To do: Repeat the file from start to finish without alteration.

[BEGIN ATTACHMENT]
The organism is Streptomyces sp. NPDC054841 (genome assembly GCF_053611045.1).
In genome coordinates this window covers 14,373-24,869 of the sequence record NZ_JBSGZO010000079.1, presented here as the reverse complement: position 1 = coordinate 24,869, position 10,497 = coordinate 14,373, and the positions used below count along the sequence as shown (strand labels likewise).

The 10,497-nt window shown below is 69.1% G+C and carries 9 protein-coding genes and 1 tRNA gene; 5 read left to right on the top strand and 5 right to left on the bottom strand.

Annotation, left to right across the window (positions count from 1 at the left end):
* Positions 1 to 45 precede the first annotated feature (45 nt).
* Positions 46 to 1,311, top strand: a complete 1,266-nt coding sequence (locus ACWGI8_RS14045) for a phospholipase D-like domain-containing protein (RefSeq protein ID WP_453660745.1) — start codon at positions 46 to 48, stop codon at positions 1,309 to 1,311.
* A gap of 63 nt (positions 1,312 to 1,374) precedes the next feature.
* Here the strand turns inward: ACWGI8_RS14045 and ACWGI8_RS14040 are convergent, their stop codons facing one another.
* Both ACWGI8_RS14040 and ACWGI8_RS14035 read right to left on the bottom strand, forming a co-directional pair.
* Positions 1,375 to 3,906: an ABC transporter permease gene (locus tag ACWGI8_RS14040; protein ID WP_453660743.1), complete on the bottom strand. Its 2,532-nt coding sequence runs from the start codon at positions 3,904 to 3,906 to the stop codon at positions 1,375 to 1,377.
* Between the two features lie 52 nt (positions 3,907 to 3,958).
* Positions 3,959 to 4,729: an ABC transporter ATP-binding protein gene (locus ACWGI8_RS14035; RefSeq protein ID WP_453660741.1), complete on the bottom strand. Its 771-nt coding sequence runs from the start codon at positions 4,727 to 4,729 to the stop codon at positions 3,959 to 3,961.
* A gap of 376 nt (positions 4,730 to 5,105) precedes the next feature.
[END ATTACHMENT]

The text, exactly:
The organism is Streptomyces sp. NPDC054841 (genome assembly GCF_053611045.1).
In genome coordinates this window covers 14,373-24,869 of the sequence record NZ_JBSGZO010000079.1, presented here as the reverse complement: position 1 = coordinate 24,869, position 10,497 = coordinate 14,373, and the positions used below count along the sequence as shown (strand labels likewise).

The 10,497-nt window shown below is 69.1% G+C and carries 9 protein-coding genes and 1 tRNA gene; 5 read left to right on the top strand and 5 right to left on the bottom strand.

Annotation, left to right across the window (positions count from 1 at the left end):
* Positions 1 to 45 precede the first annotated feature (45 nt).
* Positions 46 to 1,311, top strand: a complete 1,266-nt coding sequence (locus ACWGI8_RS14045) for a phospholipase D-like domain-containing protein (RefSeq protein ID WP_453660745.1) — start codon at positions 46 to 48, stop codon at positions 1,309 to 1,311.
* A gap of 63 nt (positions 1,312 to 1,374) precedes the next feature.
* Here the strand turns inward: ACWGI8_RS14045 and ACWGI8_RS14040 are convergent, their stop codons facing one another.
* Both ACWGI8_RS14040 and ACWGI8_RS14035 read right to left on the bottom strand, forming a co-directional pair.
* Positions 1,375 to 3,906: an ABC transporter permease gene (locus tag ACWGI8_RS14040; protein ID WP_453660743.1), complete on the bottom strand. Its 2,532-nt coding sequence runs from the start codon at positions 3,904 to 3,906 to the stop codon at positions 1,375 to 1,377.
* Between the two features lie 52 nt (positions 3,907 to 3,958).
* Positions 3,959 to 4,729: an ABC transporter ATP-binding protein gene (locus ACWGI8_RS14035; RefSeq protein ID WP_453660741.1), complete on the bottom strand. Its 771-nt coding sequence runs from the start codon at positions 4,727 to 4,729 to the stop codon at positions 3,959 to 3,961.
* A gap of 376 nt (positions 4,730 to 5,105) precedes the next feature.